Looking back, I do kind of wish I was able to make more time in Salerno. It really wasn’t a destination for our trip, as we were only intending to transition from train to boat, and the only part of town we saw was the couple of blocks between the train station and the ferry terminal. It is possible that this is the ‘best part of town’ as it’s the part that caters to tourists like us, transitioning from the train to ferries to the Amalfi coast, but I think I would like to see more of it.
Finally we made it on the boat, and were off to Minori, including several towns along the way.
Checking into our AirBNB, we met our host’s representative on the dock. Getting this arranged was a bit of a problem, as the rep didn’t have access to the AirBNB messaging system the way that a host would, hence, messaging was going to be a bit of a hassle. The first couple of times we were able to message the hoist, but they the host noticed that I wasn’t on WhatsApp, which is something that it seems everyone in Europe uses. I tried to download it to my phone, however, since I was out of the country, and didn’t have access to my phone number, as I was on a data only SIM, I wasn’t able to get the verification text message that is necessary to set up the account.
As I got in the taxi that morning in Rome to head to the train station, I noticed that the taxi driver was chatting the entire time on his iPhone, which got me thinking, ok, IPhones are big in Europe much like the US. What if I send a text message to the WeChat number I have and they also have an IPhone, the message would go through IMessage, which I could receive. After all, my wife and I have been using IMessage to text each other this entire trip. Turns out, when I typed the number in, it turned blue. They were on IMessage also. Hence, I was able to arrange the meetup and checkin with our host’s rep over IMessage. Now that I am back in the US, I was able to get WeChat on my phone to avoid this issue with future AirBNB’s, so I guess this brings me back into the Facebook universe, as much as I have been trying to escape it. Oh well.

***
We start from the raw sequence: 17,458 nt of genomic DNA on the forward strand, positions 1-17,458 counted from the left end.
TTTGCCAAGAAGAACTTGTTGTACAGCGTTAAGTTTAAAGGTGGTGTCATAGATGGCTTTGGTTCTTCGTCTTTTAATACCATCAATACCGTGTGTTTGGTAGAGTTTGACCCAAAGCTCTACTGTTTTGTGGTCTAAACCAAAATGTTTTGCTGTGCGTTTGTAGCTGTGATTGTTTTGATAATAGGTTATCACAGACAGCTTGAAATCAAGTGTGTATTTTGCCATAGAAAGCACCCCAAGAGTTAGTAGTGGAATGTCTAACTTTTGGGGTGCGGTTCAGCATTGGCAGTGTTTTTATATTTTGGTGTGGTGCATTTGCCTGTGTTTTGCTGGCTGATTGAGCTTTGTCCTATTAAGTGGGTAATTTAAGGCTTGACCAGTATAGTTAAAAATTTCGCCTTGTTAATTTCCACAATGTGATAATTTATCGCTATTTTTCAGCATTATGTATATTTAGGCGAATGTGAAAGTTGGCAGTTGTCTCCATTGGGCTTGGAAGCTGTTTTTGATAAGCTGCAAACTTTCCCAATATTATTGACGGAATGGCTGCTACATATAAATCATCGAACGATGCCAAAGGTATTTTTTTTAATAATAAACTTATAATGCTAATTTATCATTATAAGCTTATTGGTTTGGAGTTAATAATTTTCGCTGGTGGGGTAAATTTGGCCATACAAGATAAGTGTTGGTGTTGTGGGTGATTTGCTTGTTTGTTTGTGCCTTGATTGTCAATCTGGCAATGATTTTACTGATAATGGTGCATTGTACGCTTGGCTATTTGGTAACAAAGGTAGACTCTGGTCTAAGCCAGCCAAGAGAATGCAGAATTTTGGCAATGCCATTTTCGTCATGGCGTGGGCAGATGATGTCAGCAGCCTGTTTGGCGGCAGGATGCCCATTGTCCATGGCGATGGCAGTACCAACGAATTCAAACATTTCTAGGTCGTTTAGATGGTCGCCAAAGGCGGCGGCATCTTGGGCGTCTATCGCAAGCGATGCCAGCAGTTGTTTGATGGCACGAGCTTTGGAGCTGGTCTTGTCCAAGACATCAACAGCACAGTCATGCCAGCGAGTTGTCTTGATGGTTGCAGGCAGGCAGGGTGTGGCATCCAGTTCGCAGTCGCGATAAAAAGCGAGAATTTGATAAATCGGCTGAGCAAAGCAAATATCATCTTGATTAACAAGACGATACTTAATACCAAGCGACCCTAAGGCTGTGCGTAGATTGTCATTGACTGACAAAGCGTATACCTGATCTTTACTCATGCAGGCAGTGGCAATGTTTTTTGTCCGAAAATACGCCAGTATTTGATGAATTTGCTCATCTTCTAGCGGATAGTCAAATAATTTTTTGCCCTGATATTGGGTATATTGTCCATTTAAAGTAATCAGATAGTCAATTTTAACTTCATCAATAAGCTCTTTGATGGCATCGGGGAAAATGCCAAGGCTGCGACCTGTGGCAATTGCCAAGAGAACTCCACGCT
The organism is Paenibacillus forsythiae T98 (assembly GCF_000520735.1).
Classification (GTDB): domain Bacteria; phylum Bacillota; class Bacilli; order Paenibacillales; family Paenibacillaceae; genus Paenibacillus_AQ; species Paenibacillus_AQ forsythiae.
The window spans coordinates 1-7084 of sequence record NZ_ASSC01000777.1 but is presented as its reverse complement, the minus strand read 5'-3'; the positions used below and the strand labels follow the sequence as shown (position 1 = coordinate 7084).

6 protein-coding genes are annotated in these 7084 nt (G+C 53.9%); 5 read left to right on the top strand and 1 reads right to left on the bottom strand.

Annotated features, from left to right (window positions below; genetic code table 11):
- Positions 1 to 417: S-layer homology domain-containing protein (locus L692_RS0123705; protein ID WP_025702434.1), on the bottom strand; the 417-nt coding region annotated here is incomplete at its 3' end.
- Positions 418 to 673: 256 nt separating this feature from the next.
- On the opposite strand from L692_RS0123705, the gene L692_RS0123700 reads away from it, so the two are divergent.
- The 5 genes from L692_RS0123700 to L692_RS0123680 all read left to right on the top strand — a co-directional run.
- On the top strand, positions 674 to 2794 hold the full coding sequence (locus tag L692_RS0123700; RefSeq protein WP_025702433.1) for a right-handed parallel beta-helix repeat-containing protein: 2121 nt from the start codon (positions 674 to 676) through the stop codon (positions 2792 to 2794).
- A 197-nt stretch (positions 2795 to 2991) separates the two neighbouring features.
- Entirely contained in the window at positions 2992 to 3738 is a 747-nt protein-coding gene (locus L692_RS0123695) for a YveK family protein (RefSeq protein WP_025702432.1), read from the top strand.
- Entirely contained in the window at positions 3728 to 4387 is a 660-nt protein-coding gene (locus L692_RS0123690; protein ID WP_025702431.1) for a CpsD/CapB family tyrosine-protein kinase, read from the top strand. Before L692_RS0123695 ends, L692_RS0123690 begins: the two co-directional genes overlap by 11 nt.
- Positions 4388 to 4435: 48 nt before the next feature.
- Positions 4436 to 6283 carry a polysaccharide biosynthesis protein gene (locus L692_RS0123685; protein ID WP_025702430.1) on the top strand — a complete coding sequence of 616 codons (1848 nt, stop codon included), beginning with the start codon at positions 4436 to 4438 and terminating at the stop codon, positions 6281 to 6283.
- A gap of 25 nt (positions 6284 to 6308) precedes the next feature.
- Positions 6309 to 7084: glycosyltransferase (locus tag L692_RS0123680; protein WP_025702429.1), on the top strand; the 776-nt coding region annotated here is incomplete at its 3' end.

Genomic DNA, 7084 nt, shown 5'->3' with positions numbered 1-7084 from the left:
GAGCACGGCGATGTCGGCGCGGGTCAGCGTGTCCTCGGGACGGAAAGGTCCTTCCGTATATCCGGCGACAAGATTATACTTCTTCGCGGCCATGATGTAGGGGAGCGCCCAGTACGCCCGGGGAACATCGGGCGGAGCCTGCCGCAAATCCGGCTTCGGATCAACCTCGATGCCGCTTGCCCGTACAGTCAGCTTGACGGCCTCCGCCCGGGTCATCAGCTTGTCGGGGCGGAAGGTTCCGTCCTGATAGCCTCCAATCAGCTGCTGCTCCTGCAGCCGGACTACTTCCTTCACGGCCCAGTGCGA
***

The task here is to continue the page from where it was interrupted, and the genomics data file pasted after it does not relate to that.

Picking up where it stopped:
Finally, we got checked into our AirBNB, which, probably has the best views from the balcony I have ever had. Of course, to get these views, you need a lot of stairs, old narrow janky stairs at that. Getting luggage up and down these steps was an adventure, but was worth it for the apartment.
After getting checked in, we headed down the steps, which lead us to the town square, its a lot of steps, but convienient, and had dinner at Bar Antares, which ended up being our main hangout for our time in Minori. Well, that and the deck of our apartment.
After dinner, we stoped by a neighborhood bodega in the town square, which may have very well been the only grocery store in town, got some cheep wine, and enjoyed our AirBNB deck.
Day 6, Minori
Our first full day in Minori we actually went to Amalfi, the largest city in the area by ferry. There were a lot of boat trips on this vacation. Amalfi is much more of a tourist destination than Minori, with several large hotels accommodating tourists, while Minori its mostly smaller boutique hotels spread among a whole bunch of AirBNB’s. Staying in Amalfi is also somewhat more expensive, given their established tourist market, and it shows that the streets, restaurants are generally more crowded than Minori.
After exploring the town, and getting lunch, we headed back from Amalfi to Minori, where we again headed to Bar Antares for afternoon drinks, its now like we’re becoming regulars there. We then headed back up the steps to the apartment and spent the rest of the day relaxing and admiring the view.
Minori Day 7
On our second full day in Minori, we started by visiting the ruins of a Roman villa that had been found in the center of town, and hiked around those for a while. In Italy, these things seem to be everywhere.
After exploring the ruins for a while, we walked the path of lemons to Maiori, another larger neighboring town that is also built on the tourism industry. The walk also generated some great views, as well as a lot of views of lemon trees. It also involved a lot of steps.